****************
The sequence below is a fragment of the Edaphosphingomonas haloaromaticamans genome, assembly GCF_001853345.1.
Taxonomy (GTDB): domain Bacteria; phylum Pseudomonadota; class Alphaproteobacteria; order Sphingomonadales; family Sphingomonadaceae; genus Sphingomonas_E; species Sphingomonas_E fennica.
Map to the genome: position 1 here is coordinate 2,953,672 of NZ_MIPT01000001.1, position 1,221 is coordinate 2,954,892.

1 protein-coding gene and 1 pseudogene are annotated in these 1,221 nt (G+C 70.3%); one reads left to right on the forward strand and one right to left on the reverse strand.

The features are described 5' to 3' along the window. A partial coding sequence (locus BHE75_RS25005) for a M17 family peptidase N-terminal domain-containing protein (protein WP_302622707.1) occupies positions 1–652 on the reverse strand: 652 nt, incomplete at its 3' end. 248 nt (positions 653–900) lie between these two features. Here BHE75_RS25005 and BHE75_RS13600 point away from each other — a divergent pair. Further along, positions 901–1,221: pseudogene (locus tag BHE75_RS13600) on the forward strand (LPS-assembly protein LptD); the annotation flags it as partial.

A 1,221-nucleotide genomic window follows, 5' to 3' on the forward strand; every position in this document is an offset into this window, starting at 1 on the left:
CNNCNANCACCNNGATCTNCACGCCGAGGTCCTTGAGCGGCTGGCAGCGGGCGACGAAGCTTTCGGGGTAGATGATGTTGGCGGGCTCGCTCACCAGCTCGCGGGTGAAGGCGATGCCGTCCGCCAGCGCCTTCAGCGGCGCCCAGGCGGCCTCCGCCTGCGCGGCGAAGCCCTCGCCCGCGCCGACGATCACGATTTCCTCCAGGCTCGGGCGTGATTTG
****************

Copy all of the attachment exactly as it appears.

The sequence below is a fragment of the Edaphosphingomonas haloaromaticamans genome, assembly GCF_001853345.1.
Taxonomy (GTDB): domain Bacteria; phylum Pseudomonadota; class Alphaproteobacteria; order Sphingomonadales; family Sphingomonadaceae; genus Sphingomonas_E; species Sphingomonas_E fennica.
Map to the genome: position 1 here is coordinate 2,953,672 of NZ_MIPT01000001.1, position 1,221 is coordinate 2,954,892.

1 protein-coding gene and 1 pseudogene are annotated in these 1,221 nt (G+C 70.3%); one reads left to right on the forward strand and one right to left on the reverse strand.

The features are described 5' to 3' along the window. A partial coding sequence (locus BHE75_RS25005) for a M17 family peptidase N-terminal domain-containing protein (protein WP_302622707.1) occupies positions 1–652 on the reverse strand: 652 nt, incomplete at its 3' end. 248 nt (positions 653–900) lie between these two features. Here BHE75_RS25005 and BHE75_RS13600 point away from each other — a divergent pair. Further along, positions 901–1,221: pseudogene (locus tag BHE75_RS13600) on the forward strand (LPS-assembly protein LptD); the annotation flags it as partial.

A 1,221-nucleotide genomic window follows, 5' to 3' on the forward strand; every position in this document is an offset into this window, starting at 1 on the left:
CNNCNANCACCNNGATCTNCACGCCGAGGTCCTTGAGCGGCTGGCAGCGGGCGACGAAGCTTTCGGGGTAGATGATGTTGGCGGGCTCGCTCACCAGCTCGCGGGTGAAGGCGATGCCGTCCGCCAGCGCCTTCAGCGGCGCCCAGGCGGCCTCCGCCTGCGCGGCGAAGCCCTCGCCCGCGCCGACGATCACGATTTCCTCCAGGCTCGGGCGTGATTTG